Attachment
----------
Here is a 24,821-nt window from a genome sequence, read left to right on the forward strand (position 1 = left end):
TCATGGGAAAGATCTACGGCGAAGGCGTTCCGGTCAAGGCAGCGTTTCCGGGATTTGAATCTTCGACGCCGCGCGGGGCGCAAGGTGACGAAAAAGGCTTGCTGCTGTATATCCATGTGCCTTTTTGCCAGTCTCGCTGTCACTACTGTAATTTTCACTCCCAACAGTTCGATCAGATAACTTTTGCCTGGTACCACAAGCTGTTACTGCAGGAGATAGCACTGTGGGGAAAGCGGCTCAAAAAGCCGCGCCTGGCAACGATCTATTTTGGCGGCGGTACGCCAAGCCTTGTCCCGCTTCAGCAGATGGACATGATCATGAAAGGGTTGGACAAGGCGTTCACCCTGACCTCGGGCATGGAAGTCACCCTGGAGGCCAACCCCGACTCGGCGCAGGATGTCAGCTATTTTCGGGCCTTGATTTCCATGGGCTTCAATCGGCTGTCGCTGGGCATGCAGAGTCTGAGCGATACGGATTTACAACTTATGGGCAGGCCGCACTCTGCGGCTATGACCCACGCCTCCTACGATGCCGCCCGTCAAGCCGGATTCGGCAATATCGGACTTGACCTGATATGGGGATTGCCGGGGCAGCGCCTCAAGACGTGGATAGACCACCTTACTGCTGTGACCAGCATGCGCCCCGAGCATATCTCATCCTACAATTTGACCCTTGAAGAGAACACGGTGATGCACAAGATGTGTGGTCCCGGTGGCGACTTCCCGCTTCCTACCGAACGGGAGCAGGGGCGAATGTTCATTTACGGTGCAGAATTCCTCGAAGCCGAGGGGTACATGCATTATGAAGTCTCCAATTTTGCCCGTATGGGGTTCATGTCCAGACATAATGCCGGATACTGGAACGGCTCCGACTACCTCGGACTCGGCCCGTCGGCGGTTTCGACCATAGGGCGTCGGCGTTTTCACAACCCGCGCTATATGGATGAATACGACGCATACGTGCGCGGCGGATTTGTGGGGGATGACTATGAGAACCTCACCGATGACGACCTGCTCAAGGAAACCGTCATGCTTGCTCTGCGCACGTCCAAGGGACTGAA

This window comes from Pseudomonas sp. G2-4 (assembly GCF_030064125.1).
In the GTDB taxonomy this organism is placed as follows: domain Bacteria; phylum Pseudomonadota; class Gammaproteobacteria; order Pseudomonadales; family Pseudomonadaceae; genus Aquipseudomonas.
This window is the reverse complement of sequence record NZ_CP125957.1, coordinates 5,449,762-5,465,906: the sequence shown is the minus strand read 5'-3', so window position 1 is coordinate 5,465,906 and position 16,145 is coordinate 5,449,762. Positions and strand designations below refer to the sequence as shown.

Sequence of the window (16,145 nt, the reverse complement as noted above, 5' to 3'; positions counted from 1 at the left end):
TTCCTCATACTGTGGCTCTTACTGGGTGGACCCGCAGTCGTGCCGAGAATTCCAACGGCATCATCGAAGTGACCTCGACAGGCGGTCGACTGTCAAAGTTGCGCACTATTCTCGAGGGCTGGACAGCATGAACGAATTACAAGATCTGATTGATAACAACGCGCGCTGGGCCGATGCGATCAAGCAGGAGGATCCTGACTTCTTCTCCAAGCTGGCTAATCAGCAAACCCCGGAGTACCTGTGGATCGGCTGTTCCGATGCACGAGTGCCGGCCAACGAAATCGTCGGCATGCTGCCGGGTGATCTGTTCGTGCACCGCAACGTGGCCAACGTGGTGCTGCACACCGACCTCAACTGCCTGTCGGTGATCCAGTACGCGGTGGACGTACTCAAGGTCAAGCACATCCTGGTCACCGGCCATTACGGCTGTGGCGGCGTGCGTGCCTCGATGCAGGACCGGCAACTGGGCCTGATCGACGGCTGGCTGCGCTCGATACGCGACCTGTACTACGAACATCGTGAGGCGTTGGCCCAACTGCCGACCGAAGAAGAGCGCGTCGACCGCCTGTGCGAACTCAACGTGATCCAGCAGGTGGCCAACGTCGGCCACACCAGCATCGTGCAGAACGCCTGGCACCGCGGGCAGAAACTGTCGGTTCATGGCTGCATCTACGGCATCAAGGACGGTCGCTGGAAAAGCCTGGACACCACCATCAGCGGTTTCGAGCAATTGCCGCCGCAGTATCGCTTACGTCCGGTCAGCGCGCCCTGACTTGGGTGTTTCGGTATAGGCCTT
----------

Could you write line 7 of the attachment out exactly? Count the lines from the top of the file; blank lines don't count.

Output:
TTCCTCATACTGTGGCTCTTACTGGGTGGACCCGCAGTCGTGCCGAGAATTCCAACGGCATCATCGAAGTGACCTCGACAGGCGGTCGACTGTCAAAGTTGCGCACTATTCTCGAGGGCTGGACAGCATGAACGAATTACAAGATCTGATTGATAACAACGCGCGCTGGGCCGATGCGATCAAGCAGGAGGATCCTGACTTCTTCTCCAAGCTGGCTAATCAGCAAACCCCGGAGTACCTGTGGATCGGCTGTTCCGATGCACGAGTGCCGGCCAACGAAATCGTCGGCATGCTGCCGGGTGATCTGTTCGTGCACCGCAACGTGGCCAACGTGGTGCTGCACACCGACCTCAACTGCCTGTCGGTGATCCAGTACGCGGTGGACGTACTCAAGGTCAAGCACATCCTGGTCACCGGCCATTACGGCTGTGGCGGCGTGCGTGCCTCGATGCAGGACCGGCAACTGGGCCTGATCGACGGCTGGCTGCGCTCGATACGCGACCTGTACTACGAACATCGTGAGGCGTTGGCCCAACTGCCGACCGAAGAAGAGCGCGTCGACCGCCTGTGCGAACTCAACGTGATCCAGCAGGTGGCCAACGTCGGCCACACCAGCATCGTGCAGAACGCCTGGCACCGCGGGCAGAAACTGTCGGTTCATGGCTGCATCTACGGCATCAAGGACGGTCGCTGGAAAAGCCTGGACACCACCATCAGCGGTTTCGAGCAATTGCCGCCGCAGTATCGCTTACGTCCGGTCAGCGCGCCCTGACTTGGGTGTTTCGGTATAGGCCTT